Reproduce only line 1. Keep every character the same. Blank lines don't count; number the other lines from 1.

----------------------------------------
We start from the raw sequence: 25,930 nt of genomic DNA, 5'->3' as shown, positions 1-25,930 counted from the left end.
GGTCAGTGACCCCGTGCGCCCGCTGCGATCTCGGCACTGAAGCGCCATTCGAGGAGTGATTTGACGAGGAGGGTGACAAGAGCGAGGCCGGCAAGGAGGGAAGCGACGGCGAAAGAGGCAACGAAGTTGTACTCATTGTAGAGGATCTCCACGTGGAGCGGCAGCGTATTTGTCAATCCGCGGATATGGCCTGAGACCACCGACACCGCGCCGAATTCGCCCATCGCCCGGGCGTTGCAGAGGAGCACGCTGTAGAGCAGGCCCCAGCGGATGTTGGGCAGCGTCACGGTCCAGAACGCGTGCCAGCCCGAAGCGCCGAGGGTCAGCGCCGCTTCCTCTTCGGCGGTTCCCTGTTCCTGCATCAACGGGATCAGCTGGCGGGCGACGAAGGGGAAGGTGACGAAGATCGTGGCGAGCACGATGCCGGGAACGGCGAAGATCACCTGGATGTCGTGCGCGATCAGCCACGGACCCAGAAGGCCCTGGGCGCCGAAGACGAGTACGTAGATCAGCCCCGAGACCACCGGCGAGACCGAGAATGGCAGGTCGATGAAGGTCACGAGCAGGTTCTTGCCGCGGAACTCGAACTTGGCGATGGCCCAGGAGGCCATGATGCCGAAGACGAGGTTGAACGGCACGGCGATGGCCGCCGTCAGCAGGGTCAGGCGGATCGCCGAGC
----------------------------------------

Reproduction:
We start from the raw sequence: 25,930 nt of genomic DNA, 5'->3' as shown, positions 1-25,930 counted from the left end.